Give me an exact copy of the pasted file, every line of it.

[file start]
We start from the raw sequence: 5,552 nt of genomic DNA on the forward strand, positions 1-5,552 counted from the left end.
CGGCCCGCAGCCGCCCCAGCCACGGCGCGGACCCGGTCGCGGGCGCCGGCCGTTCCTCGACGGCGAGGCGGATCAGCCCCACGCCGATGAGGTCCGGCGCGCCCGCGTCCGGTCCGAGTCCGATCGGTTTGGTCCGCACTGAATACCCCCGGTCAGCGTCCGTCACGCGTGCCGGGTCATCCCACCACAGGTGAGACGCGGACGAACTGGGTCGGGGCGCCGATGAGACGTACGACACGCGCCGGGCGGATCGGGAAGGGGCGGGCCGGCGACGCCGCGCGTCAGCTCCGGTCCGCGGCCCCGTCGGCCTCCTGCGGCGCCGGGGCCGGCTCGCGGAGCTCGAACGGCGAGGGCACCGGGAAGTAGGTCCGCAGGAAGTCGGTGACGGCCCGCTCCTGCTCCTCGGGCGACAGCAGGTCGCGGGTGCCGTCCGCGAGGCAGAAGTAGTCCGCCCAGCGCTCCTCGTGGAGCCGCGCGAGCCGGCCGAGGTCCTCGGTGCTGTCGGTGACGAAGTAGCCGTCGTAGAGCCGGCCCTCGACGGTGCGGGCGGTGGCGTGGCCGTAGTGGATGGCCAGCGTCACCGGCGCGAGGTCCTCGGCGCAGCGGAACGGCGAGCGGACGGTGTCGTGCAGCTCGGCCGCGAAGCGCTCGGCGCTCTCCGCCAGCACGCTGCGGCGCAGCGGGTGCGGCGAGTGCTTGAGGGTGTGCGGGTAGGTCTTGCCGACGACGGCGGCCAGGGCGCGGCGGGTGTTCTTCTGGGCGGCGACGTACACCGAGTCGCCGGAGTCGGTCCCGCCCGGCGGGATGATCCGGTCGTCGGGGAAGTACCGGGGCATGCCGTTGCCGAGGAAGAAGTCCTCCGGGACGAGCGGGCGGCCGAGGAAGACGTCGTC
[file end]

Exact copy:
We start from the raw sequence: 5,552 nt of genomic DNA on the forward strand, positions 1-5,552 counted from the left end.
CGGCCCGCAGCCGCCCCAGCCACGGCGCGGACCCGGTCGCGGGCGCCGGCCGTTCCTCGACGGCGAGGCGGATCAGCCCCACGCCGATGAGGTCCGGCGCGCCCGCGTCCGGTCCGAGTCCGATCGGTTTGGTCCGCACTGAATACCCCCGGTCAGCGTCCGTCACGCGTGCCGGGTCATCCCACCACAGGTGAGACGCGGACGAACTGGGTCGGGGCGCCGATGAGACGTACGACACGCGCCGGGCGGATCGGGAAGGGGCGGGCCGGCGACGCCGCGCGTCAGCTCCGGTCCGCGGCCCCGTCGGCCTCCTGCGGCGCCGGGGCCGGCTCGCGGAGCTCGAACGGCGAGGGCACCGGGAAGTAGGTCCGCAGGAAGTCGGTGACGGCCCGCTCCTGCTCCTCGGGCGACAGCAGGTCGCGGGTGCCGTCCGCGAGGCAGAAGTAGTCCGCCCAGCGCTCCTCGTGGAGCCGCGCGAGCCGGCCGAGGTCCTCGGTGCTGTCGGTGACGAAGTAGCCGTCGTAGAGCCGGCCCTCGACGGTGCGGGCGGTGGCGTGGCCGTAGTGGATGGCCAGCGTCACCGGCGCGAGGTCCTCGGCGCAGCGGAACGGCGAGCGGACGGTGTCGTGCAGCTCGGCCGCGAAGCGCTCGGCGCTCTCCGCCAGCACGCTGCGGCGCAGCGGGTGCGGCGAGTGCTTGAGGGTGTGCGGGTAGGTCTTGCCGACGACGGCGGCCAGGGCGCGGCGGGTGTTCTTCTGGGCGGCGACGTACACCGAGTCGCCGGAGTCGGTCCCGCCCGGCGGGATGATCCGGTCGTCGGGGAAGTACCGGGGCATGCCGTTGCCGAGGAAGAAGTCCTCCGGGACGAGCGGGCGGCCGAGGAAGACGTCGTC